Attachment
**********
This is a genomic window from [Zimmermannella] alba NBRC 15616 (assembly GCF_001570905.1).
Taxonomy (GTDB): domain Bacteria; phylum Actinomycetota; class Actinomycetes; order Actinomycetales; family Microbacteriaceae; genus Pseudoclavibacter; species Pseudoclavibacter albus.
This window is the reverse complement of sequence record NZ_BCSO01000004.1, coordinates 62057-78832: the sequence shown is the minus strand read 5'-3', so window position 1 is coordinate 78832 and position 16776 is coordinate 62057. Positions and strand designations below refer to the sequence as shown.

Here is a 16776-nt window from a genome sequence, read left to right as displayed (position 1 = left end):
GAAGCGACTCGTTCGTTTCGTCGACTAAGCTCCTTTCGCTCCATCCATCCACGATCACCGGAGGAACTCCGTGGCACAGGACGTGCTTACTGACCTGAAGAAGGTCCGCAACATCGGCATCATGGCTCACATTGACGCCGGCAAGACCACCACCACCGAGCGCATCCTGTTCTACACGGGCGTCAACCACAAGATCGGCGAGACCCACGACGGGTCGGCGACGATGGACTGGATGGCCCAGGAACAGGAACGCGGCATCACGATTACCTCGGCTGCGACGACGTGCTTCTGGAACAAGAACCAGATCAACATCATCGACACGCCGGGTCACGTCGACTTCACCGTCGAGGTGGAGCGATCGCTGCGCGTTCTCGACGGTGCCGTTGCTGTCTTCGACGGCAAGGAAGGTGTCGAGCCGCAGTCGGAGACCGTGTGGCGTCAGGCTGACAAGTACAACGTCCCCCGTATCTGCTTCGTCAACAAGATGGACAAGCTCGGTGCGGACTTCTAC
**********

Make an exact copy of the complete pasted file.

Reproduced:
This is a genomic window from [Zimmermannella] alba NBRC 15616 (assembly GCF_001570905.1).
Taxonomy (GTDB): domain Bacteria; phylum Actinomycetota; class Actinomycetes; order Actinomycetales; family Microbacteriaceae; genus Pseudoclavibacter; species Pseudoclavibacter albus.
This window is the reverse complement of sequence record NZ_BCSO01000004.1, coordinates 62057-78832: the sequence shown is the minus strand read 5'-3', so window position 1 is coordinate 78832 and position 16776 is coordinate 62057. Positions and strand designations below refer to the sequence as shown.

Here is a 16776-nt window from a genome sequence, read left to right as displayed (position 1 = left end):
GAAGCGACTCGTTCGTTTCGTCGACTAAGCTCCTTTCGCTCCATCCATCCACGATCACCGGAGGAACTCCGTGGCACAGGACGTGCTTACTGACCTGAAGAAGGTCCGCAACATCGGCATCATGGCTCACATTGACGCCGGCAAGACCACCACCACCGAGCGCATCCTGTTCTACACGGGCGTCAACCACAAGATCGGCGAGACCCACGACGGGTCGGCGACGATGGACTGGATGGCCCAGGAACAGGAACGCGGCATCACGATTACCTCGGCTGCGACGACGTGCTTCTGGAACAAGAACCAGATCAACATCATCGACACGCCGGGTCACGTCGACTTCACCGTCGAGGTGGAGCGATCGCTGCGCGTTCTCGACGGTGCCGTTGCTGTCTTCGACGGCAAGGAAGGTGTCGAGCCGCAGTCGGAGACCGTGTGGCGTCAGGCTGACAAGTACAACGTCCCCCGTATCTGCTTCGTCAACAAGATGGACAAGCTCGGTGCGGACTTCTAC